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Sic templa' Persam Delphica inanibus
Minis petentem reppulit in fugam
Grassata non mortale Forma,

Dextram hominum superante dextrâ.

Nutritus ergo sanguine Brittonum
Erumpet ignis ; latiùs undique
Regina Libertas sorori

Sceptra dabit moderanda Paci.

Nec vana fingo somnia ; dum loquor,
Tremens fugaci barbarus agmine
Se raptor effundit ; Britannus

Ense premit radiante Vindex.

Hinc spem recentem suscipio; velut
Noctu vaganti per nemus avium
Aurora si flavos Eoo

Efferat Oceano capillos,

Omen diei laudat, et aureâ
Ridet beatus luce, superbior
Sol donec ardenti tenebras

Axe fuget trepidamque noctem.

GEORGIUS WADDINGTON,

Coll. Trin.alum.

In Comitiis Maximis.

1811.

1 Vide Herodot, lib. 8. cap. 38.

EPIGRAMMATA NUMISMATE ANNUO DIGNATA,

ET IN CURIA CANTABRIGIENSI RECITATA.

Η ΣΙΓΗΝ ΚΑΙΡΙΟΝ Η ΛΟΓΟΝ ΩΦΕΛΙΜΟΝ.

EI φρονέεις, πάντων αφρονέστατος έσσεαι ανδρών,

Τον λόγον έγκρύπτων έν πραπίσι δνοφεραϊς:
Ει δε συ, μωρός έων, τόσσον χρόνον ώδε σιωπάς,

Ούτις ανήρ, των νύν, μάλλον εύφρονέει.
Χαίρετε, μωροι άπαντες· απαιδεύτου γαρ εόντος

Σιγώσ' αφροσύνη σωφροσύνη πέλεται:

In Psittacum.

Quam bellè minio rubent et auro
Plumæ ! quàm nitido micat colore
Rostrum, lævius Indicis lapillis !
Quàm lucent oculi tui coruscùm !
O! si sit modò lingua talis ori,
Qualis corporis est tui venustas,
Non cedas niveo, miselle, cygno,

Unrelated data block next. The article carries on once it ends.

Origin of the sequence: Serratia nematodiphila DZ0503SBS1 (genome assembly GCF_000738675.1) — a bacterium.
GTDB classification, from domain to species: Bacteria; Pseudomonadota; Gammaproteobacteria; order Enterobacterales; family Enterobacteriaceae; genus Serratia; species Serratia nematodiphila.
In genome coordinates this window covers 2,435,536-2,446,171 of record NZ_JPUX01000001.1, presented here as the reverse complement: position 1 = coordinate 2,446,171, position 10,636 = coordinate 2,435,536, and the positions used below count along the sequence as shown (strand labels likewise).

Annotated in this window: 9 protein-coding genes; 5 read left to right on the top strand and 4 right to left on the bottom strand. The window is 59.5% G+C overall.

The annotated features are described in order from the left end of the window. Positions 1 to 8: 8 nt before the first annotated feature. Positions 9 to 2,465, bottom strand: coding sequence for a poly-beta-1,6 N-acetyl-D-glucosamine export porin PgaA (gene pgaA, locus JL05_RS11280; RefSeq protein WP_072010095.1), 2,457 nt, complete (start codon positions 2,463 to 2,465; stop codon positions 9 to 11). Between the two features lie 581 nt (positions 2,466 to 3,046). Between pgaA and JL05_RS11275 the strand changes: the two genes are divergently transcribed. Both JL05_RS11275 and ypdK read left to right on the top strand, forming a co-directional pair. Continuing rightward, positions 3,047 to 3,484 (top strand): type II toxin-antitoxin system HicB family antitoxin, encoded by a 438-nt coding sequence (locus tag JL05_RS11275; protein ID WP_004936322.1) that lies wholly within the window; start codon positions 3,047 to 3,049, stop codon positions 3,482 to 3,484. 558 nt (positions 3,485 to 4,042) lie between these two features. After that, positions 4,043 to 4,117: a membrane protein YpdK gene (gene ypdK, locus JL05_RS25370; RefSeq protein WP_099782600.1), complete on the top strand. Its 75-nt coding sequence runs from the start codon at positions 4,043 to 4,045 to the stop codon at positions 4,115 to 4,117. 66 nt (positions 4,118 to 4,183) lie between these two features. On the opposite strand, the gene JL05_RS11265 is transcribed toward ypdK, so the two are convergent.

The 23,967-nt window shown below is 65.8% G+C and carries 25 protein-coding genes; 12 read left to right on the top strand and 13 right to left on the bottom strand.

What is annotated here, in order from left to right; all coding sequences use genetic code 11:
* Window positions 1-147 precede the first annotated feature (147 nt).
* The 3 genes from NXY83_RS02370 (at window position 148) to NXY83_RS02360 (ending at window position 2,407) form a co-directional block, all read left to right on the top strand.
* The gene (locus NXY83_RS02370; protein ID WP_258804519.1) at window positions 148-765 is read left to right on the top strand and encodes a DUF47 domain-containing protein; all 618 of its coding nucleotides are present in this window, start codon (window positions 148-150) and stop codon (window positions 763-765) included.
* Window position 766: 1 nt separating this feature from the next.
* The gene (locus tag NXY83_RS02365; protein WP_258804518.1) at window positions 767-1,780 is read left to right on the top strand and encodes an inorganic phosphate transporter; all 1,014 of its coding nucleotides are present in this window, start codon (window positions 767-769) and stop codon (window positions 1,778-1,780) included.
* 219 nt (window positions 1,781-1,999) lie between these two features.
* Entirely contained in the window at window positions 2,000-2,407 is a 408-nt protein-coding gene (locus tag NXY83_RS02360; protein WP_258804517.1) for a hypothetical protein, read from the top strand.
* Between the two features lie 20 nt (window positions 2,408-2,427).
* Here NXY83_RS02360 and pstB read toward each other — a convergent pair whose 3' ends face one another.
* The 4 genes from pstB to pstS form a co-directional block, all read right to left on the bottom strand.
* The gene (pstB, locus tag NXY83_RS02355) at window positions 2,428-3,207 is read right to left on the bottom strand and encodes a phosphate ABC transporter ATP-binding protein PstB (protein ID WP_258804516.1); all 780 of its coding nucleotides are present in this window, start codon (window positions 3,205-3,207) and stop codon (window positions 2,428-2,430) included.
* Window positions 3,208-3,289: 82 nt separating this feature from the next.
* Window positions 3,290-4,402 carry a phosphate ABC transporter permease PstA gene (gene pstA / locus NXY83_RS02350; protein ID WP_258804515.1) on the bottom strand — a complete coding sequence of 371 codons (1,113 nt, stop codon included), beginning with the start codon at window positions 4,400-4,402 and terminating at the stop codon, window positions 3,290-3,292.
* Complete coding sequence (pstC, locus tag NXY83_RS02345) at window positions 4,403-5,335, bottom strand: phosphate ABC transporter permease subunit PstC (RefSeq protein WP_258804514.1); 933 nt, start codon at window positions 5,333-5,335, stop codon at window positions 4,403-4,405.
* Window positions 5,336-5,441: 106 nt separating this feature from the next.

Non tu lusciniæ leves querelas
Unquam defugias, minor canendo :
Sed pro carmine garrulas loquelas,
Pro gratis numeris procacitates
Fundis multiloquas, sonós molestos.
Fronti nulla fides ;-vel aurum et omne
Effulgens decus exuas tuum ; vel,
Mirantes ut amemus hos colores,
Ut plumæ placeant tuæ, sileto.

JACOBUS BAILEY,

Coll. Trin. alum.

In Comitiis Maximis.

1811.

CRITICAL REMARKS

On the English Version of the Old Testament.

NO. III.

TO THE EDITOR OF THE CLASSICAL JOURNAL.

EXODUS. Chap. I.

.ויהי כל נפש יצאי ירך יעקב שבעים נפש

V. 1. The English version gives the sense with sufficient exactness; but there is a want of conciseness in the translation, which is apparent when the original is consulted. This is an objection which frequently recurs ;—the fault may lie in the structure of our language.

V. 5. And all the souls that came out of the loins of Jacob were seventy souls. This version gives the meaning without offence to delicacy, which is precisely the case in the criginal, -.

Jerome has most absurdly translated these words, Erunt igitur omnes anime eorum, qui egressi sunt de femore Jacob. septuaginta. Thus the readers of the vulgate must suppose, that Jacob's powers of procreation resided in his thigh. The LXX, in